This image of the coma of comet 67P/Churyumov-Gerasimenko as seen with OSIRIS covers an area about 90 miles (150 kilometers) across. This image was taken on July 25, 2014 with an exposure time of 330 seconds. The hazy circular structure to the right and center of the coma is an artifact due to overexposure of the nucleus.
Rosetta is a European Space Agency mission with contributions from its member states and NASA. Rosetta's Philae lander is provided by a consortium led by the German Aerospace Center, Cologne; Max Planck Institute for Solar System Research, Gottingen; French National Space Agency, Paris; and the Italian Space Agency, Rome. JPL, a division of the California Institute of Technology, Pasadena, manages the U.S. participation in the Rosetta mission for NASA's Science Mission Directorate in Washington. Rosetta carries three NASA instruments in its 21-instrument payload.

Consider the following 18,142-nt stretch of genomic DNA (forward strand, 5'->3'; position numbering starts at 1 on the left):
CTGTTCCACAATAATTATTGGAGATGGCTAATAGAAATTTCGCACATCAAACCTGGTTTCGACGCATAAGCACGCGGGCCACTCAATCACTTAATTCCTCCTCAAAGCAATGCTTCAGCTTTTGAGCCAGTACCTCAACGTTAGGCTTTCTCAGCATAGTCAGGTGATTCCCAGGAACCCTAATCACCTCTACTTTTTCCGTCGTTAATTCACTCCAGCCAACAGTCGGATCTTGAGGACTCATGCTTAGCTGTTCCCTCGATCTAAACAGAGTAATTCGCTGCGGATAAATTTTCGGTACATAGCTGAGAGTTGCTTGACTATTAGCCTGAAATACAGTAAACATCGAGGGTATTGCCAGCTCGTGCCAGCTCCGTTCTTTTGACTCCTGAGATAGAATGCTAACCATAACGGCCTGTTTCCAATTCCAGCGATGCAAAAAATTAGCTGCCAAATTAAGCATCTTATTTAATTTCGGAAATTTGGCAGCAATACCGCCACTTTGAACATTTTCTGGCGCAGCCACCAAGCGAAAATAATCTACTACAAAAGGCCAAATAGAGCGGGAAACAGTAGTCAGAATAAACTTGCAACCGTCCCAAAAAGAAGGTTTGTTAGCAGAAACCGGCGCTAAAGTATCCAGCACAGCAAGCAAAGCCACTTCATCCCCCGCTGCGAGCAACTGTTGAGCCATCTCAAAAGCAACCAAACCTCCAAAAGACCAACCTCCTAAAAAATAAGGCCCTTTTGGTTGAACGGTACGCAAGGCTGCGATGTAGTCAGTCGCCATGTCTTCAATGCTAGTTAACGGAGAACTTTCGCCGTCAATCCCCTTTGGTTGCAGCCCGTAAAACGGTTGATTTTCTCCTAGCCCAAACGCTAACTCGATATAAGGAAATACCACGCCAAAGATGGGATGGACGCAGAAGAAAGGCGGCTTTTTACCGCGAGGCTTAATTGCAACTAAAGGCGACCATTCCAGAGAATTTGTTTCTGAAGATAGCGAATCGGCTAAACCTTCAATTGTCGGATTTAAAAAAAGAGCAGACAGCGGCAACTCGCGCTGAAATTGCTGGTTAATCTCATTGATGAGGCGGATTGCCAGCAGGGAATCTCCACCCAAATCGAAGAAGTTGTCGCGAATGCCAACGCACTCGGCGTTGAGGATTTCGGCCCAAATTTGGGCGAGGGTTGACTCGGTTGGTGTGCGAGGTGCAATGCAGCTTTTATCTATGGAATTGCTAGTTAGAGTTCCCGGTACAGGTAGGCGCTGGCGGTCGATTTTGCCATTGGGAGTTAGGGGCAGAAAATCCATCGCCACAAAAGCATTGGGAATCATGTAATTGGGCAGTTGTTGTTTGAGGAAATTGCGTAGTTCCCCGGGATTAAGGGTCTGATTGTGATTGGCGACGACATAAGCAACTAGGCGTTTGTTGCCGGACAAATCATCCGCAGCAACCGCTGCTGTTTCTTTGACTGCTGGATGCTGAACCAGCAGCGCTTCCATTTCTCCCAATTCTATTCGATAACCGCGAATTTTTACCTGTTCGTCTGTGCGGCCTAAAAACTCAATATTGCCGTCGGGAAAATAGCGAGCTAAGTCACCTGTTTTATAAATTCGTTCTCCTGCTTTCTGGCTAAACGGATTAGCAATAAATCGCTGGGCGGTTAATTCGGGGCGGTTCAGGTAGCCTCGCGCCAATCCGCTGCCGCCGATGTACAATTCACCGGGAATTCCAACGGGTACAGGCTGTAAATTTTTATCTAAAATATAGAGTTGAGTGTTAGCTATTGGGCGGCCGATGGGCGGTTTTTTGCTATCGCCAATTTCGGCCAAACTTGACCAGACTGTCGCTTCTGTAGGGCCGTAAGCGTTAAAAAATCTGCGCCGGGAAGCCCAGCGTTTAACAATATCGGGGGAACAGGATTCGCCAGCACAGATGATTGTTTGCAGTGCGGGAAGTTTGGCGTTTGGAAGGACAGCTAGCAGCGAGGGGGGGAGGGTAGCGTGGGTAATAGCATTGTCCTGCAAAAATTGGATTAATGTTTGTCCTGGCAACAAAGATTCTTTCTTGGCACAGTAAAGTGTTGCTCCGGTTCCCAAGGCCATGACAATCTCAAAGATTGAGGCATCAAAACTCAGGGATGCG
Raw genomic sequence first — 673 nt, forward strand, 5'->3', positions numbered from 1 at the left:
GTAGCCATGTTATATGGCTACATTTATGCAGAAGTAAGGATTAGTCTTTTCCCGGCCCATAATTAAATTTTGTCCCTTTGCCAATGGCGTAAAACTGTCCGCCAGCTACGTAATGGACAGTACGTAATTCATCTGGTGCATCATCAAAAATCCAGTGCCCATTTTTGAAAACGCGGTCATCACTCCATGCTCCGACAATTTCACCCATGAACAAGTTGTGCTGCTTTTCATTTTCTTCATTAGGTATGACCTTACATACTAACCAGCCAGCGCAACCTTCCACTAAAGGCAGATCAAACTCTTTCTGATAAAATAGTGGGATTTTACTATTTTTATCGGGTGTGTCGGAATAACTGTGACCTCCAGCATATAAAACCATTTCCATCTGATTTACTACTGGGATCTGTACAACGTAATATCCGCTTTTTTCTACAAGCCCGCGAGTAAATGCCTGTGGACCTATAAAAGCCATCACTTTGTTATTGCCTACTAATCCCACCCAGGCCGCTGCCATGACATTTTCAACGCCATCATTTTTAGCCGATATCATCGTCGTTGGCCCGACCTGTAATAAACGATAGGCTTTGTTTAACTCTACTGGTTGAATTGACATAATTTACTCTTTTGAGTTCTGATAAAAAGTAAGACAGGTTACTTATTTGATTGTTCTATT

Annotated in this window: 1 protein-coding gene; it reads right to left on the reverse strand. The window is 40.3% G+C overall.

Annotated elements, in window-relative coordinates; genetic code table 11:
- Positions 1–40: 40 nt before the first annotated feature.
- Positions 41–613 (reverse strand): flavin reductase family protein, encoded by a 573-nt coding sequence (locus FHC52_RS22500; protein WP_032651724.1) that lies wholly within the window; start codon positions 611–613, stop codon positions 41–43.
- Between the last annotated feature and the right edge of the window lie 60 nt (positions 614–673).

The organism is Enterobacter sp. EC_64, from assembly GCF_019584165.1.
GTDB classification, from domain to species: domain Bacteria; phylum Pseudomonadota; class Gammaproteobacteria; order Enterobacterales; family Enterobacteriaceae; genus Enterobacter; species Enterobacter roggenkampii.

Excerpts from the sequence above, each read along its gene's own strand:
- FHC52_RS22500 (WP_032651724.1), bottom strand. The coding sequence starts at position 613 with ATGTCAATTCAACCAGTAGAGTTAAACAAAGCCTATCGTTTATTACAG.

OSIRIS was built by a consortium led by the Max Planck Institute for Solar System Research, Gottigen, Germany, in collaboration with the Center for Studies and Activities in Space, University of Padova, Italy; the Astrophysics Laboratory, Marseille, France; the Institute of Astrophysics of Andalusia, Spain; the Scientific Support Office of the European Space Agency, The Netherlands; the National Institute for Aerospace Technology, Torrejon de Ardoz, Spain; the Technical University of Madrid, Spain; the Department of Physics and Astronomy of Uppsala University, Sweden; and the Institute of Computer and Network Engineering of the Technical University, Braunschweig, Germany. OSIRIS was financially supported by the national funding agencies of the German Space Agency, Cologne, Germany; National Centre for Space Studies, Paris, France; Italian Space Agency, Rome; Ministry of Education and Science, Madrid, Spain; the Swedish National Space Board, Solna, Sweden; and the European Space Agency Technical Directorate, Paris, France.
For more information on the U.S. instruments aboard Rosetta, visit http://rosetta.jpl.nasa.gov.